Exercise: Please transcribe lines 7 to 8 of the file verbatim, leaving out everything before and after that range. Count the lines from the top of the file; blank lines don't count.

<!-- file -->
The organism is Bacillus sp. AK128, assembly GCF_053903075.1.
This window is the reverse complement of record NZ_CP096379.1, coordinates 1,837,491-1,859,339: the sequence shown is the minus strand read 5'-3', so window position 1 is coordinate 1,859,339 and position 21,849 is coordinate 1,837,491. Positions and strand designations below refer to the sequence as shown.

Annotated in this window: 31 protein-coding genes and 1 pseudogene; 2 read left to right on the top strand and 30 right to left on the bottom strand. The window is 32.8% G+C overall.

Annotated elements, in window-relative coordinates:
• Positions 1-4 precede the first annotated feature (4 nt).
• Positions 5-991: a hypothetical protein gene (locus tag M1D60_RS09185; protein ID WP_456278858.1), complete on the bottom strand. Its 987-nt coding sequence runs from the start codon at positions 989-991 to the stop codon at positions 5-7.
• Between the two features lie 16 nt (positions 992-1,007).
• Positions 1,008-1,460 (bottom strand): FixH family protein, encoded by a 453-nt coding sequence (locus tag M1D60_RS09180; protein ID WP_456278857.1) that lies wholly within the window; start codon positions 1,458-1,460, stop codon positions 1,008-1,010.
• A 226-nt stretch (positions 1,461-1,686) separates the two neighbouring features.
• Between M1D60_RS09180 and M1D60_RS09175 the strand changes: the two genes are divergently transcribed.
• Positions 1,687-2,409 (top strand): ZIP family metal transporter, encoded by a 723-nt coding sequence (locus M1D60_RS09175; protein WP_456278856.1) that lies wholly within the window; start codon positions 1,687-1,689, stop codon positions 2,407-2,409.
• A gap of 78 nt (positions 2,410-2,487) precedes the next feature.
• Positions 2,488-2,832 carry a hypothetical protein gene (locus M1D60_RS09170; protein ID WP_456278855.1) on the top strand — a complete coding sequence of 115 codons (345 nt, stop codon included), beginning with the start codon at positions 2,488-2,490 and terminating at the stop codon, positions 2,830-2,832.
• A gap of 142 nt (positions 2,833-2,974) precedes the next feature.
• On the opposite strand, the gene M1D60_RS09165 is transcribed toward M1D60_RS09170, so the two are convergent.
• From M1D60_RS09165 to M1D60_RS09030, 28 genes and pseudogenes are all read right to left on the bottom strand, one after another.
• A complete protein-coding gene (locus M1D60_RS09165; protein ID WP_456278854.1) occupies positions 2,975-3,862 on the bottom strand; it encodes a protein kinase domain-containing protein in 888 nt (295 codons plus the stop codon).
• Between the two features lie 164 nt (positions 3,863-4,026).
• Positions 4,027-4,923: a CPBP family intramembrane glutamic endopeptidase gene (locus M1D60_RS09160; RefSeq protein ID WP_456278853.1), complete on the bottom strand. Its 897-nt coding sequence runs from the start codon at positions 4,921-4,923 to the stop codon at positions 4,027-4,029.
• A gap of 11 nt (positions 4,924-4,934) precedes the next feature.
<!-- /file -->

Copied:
• Between the two features lie 16 nt (positions 992-1,007).
• Positions 1,008-1,460 (bottom strand): FixH family protein, encoded by a 453-nt coding sequence (locus tag M1D60_RS09180; protein ID WP_456278857.1) that lies wholly within the window; start codon positions 1,458-1,460, stop codon positions 1,008-1,010.